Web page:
5 favorited in February – Lost Art Press, Prop Agenda, The Lonely Crafter’s Guide to London, Geffrye Museum of the Home, The Wood Database

 

Lost Art Press

from Lost Art Press blog

http://lostartpress.com/

The thought of a woodwork-related site might conjure up visions from the bad end of ‘retro’ .. fuzzy snaps and hideous neon text! On the contrary, the site alone is worth looking at as an example of a sleek, classic/modernist jewel .. clear and simple on the eye, but seriously rewarding if you have the time to delve!

Christopher Schwarz and John Hoffman introduce themselves as ‘two woodworkers with laptops .. trying to restore the balance between hand and machine work by unearthing the so-called ‘lost arts’ of hand skills’ and by publishing a small selection of woodworking books .. including reprints of antique works, some new ones and some fiction. There is also a WordPress blog attached, furthering the same cause, with a lot of info and good photos.

hand-made wooden vise

 

Eric Hart’s Prop Agenda

Prop Agenda header logo

http://www.props.eric-hart.com/

Eric is a prop maker from North Carolina and author of The Prop Building Guidebook: for Theatre, Film and TV. His site is a must for any prop-maker working in theatre or film who wants to keep in touch with what’s going on, or anyone considering the profession. There are scores of interviews with ‘Prop Masters’ .. a good balance from theatre and film .. and a wealth of useful links under the ‘Useful Sites’ category, worth taking the time to browse through! This will keep you busy for a few months. Eric is pretty modest when it comes to pushing his own work on us though. Some of it can be found there, but buried within the ‘How-to’ category .. if you’re able to find that! Alternatively some of it can be found here:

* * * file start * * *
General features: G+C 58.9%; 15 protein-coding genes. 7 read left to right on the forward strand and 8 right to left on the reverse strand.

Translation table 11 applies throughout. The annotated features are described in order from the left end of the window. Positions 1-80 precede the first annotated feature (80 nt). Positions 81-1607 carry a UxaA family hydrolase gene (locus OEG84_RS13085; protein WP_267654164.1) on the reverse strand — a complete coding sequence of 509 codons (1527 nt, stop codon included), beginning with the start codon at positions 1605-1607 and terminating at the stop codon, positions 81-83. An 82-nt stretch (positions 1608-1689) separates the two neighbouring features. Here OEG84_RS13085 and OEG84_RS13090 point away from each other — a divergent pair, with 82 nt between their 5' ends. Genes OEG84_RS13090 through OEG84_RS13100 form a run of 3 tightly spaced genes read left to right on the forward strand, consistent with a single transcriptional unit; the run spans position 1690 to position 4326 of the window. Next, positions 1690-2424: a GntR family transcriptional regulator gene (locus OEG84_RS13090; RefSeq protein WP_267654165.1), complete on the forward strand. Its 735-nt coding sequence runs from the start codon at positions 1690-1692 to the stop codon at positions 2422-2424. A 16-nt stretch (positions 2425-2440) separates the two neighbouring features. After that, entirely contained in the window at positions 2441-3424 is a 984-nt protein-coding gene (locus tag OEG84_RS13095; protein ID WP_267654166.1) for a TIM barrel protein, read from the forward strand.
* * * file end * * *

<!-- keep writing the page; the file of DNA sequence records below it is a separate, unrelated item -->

http://www.portfolio.eric-hart.com/

Eric Hart shaving fake rabbits

 

The Lonely Crafter’s Guide to London

http://cargocultcraft.com/knowledge/lonely-crafters-guide-to-london/

This is the best little guide to fabric shops in London that I know of. Unfortunately the compiler, Susannah, signed off in 2011 and went back to the States promising that someone else would ‘take up the torch’, but that didn’t happen. Nevertheless you’ll see it still popping up everywhere to this day because it’s still very useful. Almost all of the links still work and the maps are still valuable, because most of the fabric or haberdashery shops recommended are long-established.

Locations of Central London fabric shops

 

The Geffrye Museum of the Home

Geffrye Museum 1790 parlour

http://www.geffrye-museum.org.uk/

Although I’ve visited the Geffrye Museum countless times in the past as a theatre designer, I don’t remember their website being quite this good! For those who don’t know, the museum comprises 11 recreated period rooms, from the late 17th-century to the present day .. and is an essential visit for anyone interested in period interiors. But their website is also packed with value for designers, or researchers of anything domestic!

If one can’t get to London to see the rooms there are some good photos and 360degree views of each .. but move the viewer slowly, otherwise it may make you nauseous! But the Geffrye also maintains a collection of objects and images relating to ‘the material culture’ of the English home from the 17th C to present day, and much of this has been made available online. Although much smaller than the V&A collection, in many respects it’s more useful for period research. A search for ‘chair’ will produce 346 entries arranged chronologically .. so for example if you’re looking for images relating to chairs around 1780 they will be grouped together. Each chair is photographed clearly in multiple views and some details and the ‘Detailed Description’ includes basic measurements. Elsewhere on the Geffrye site the ‘Documenting Homes’ collection concentrates on current domestic life and the previous century with lots of photographs of homes submitted by the public, starting from 1910. In the ‘Collections’ section are links to complete copies of a number of household catalogues dating from 1885 to the late 1930s.